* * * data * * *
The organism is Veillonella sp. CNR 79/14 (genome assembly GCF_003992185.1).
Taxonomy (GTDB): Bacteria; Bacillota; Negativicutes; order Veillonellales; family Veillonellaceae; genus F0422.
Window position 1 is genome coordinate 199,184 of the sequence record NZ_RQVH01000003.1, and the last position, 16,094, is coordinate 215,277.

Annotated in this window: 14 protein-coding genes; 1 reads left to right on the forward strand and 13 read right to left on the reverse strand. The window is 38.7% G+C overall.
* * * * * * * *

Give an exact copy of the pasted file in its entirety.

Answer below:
The organism is Veillonella sp. CNR 79/14 (genome assembly GCF_003992185.1).
Taxonomy (GTDB): Bacteria; Bacillota; Negativicutes; order Veillonellales; family Veillonellaceae; genus F0422.
Window position 1 is genome coordinate 199,184 of the sequence record NZ_RQVH01000003.1, and the last position, 16,094, is coordinate 215,277.

Annotated in this window: 14 protein-coding genes; 1 reads left to right on the forward strand and 13 read right to left on the reverse strand. The window is 38.7% G+C overall.